Woohoo! You’re engaged! You’ve laughed, cried and hugged and probably have already made all the calls to your closest family and friends. And while the excitement lingers in the air, it’s also time to start planning your big day. Where to begin?
Here’s a list of a few key points for every couple to discuss before making phone calls and looking at the Pinterest board you’ve had saved for years. We hope this will help you stay focused and prepare you for all the decisions, excitement and fun you have in store.
If you’re anything like me, finding the man of your dreams and getting engaged is something you have longed for. For something that is so important in your life, if you are a person of faith it is vital that we take time to thank the Lord for what He has done and ask His continued blessing on your relationship. Besides, He created marriage and knows how to do it best. Set yourselves up to keep what is most important at the forefront of your relationship.
It’s easy to get caught up in the hustle and bustle of planning your wedding, contacting vendors, and picking out a dream dress, but don’t forget to stop and take some time to really talk through what matters most to each of you. Yes, make sure you are on the same page about a big wedding verses a small wedding, or what flavor cake you want, but focus on things that are even more important. If you could each only pick one thing about the day, what would it be? What can you each do on your wedding day to stay connected when you are pulled to chat with your great aunt who flew into town, or take the 100th picture with your college friends? How can you make sure this day is about the two of you, your story, and the future you have planned – so it represents YOU?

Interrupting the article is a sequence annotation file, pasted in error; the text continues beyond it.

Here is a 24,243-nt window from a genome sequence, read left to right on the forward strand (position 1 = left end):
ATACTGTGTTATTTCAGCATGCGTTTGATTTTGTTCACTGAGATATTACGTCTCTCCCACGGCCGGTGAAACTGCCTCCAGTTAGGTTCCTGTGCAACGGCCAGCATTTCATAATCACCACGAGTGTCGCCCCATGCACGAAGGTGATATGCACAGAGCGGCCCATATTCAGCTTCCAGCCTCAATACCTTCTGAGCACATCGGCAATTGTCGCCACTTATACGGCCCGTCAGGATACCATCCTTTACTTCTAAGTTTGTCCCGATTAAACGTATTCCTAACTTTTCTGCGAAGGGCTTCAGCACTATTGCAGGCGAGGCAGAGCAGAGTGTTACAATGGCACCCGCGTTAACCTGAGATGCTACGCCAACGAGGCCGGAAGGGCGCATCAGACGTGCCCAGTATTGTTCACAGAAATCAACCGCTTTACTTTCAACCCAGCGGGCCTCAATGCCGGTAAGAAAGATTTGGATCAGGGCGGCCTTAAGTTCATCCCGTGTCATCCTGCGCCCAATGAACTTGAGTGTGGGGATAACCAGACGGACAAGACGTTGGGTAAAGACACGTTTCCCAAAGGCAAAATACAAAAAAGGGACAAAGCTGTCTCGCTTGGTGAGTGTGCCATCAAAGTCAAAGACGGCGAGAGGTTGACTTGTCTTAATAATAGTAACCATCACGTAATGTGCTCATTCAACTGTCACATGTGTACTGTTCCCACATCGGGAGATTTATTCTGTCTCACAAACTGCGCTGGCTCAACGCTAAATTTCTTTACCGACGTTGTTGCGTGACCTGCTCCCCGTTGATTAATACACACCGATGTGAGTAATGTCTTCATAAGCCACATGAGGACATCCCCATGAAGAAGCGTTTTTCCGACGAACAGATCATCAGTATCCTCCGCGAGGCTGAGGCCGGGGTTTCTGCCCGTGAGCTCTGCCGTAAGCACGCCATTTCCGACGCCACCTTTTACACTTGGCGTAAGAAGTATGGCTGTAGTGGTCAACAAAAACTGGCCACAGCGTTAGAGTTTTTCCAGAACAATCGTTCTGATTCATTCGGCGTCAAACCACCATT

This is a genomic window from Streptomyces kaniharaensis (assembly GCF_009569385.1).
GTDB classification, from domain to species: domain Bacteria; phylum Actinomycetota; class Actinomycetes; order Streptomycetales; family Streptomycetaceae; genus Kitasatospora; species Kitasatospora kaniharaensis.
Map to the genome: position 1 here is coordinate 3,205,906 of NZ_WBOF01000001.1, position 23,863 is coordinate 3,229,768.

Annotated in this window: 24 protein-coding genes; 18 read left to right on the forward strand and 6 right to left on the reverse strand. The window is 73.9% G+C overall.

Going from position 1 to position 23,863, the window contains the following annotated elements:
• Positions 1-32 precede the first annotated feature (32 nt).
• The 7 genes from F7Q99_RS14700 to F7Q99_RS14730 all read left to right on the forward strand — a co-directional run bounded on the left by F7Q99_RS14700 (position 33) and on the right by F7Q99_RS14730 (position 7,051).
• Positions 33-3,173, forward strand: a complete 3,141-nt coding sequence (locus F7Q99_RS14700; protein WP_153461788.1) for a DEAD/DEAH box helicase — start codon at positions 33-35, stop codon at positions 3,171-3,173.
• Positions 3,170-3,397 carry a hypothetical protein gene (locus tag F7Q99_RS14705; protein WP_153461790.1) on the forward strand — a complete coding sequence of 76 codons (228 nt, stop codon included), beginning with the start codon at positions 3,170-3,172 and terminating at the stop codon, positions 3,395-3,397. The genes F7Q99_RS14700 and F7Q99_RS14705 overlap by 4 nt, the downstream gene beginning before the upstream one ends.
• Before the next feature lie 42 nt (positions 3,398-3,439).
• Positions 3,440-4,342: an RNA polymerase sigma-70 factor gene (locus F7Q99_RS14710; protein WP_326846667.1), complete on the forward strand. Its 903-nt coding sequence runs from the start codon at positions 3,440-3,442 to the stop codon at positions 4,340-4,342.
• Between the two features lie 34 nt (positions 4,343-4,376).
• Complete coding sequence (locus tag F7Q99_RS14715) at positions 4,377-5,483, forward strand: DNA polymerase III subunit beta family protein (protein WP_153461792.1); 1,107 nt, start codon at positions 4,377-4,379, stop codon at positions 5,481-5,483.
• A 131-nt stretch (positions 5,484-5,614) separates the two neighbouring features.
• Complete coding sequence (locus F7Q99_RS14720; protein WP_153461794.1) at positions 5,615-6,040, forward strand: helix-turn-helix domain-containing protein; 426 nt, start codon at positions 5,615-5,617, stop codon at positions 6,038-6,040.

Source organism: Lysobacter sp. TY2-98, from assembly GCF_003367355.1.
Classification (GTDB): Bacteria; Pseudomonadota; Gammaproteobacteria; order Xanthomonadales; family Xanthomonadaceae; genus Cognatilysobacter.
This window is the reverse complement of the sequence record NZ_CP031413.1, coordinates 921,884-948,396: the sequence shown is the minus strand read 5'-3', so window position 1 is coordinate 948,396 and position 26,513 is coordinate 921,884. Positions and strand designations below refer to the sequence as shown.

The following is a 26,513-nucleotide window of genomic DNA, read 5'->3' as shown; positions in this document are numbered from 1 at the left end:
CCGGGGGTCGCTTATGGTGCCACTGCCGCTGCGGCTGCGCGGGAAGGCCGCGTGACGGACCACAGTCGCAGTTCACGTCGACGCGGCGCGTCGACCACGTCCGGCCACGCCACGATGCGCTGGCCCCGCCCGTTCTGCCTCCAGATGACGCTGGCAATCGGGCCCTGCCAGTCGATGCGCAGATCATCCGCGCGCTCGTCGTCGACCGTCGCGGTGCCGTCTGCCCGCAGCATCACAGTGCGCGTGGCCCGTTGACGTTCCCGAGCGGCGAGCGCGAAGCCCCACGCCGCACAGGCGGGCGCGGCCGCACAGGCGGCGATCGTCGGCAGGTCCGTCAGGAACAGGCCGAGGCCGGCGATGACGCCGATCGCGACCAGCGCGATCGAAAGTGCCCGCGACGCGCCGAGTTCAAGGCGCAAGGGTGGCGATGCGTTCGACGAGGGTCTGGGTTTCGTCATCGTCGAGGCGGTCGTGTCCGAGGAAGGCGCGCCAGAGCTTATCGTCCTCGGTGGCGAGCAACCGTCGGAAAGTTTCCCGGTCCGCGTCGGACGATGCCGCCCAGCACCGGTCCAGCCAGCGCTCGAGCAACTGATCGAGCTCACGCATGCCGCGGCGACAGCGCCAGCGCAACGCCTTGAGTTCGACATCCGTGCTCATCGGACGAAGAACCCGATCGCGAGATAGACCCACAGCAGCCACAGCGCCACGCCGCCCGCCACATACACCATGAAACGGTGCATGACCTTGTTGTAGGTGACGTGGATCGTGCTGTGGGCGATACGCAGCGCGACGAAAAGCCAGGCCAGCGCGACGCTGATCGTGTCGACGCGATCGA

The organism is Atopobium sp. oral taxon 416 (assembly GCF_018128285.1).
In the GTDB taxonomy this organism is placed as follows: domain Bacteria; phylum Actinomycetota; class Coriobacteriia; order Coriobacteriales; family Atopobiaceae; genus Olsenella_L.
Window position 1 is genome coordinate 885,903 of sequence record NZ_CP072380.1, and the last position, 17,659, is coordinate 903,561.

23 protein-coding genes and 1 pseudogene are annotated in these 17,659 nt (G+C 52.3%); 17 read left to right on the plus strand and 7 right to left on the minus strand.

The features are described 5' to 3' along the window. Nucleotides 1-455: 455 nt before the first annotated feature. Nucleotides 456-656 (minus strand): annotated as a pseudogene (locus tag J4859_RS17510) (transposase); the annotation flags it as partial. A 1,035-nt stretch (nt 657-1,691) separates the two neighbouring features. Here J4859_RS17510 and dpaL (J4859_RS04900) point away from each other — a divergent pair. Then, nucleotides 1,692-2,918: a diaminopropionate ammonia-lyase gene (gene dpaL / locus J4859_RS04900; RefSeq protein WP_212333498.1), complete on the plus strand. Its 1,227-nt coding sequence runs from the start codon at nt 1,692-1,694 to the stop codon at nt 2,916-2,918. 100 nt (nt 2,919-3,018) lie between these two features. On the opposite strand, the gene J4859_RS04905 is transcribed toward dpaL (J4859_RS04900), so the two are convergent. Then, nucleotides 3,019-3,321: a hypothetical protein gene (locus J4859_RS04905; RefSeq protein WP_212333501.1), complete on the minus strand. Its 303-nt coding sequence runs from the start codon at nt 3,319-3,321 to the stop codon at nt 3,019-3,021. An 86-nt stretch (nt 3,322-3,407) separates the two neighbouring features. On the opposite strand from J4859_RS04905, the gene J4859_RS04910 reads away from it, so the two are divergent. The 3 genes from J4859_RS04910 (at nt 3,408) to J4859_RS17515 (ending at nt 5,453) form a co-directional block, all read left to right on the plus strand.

Some of these are easy and fun, but it can get tricky when the questions switch to, “what happens when one of our parents disagrees with our decision, especially if they are helping to foot the bill?”. Yes, these conversations aren’t necessarily the most fun, but they do set you up for continuing to develop your communication skills, hopefully minimize snags along the planning process, and most importantly they help you establish a strong foundation going into marriage.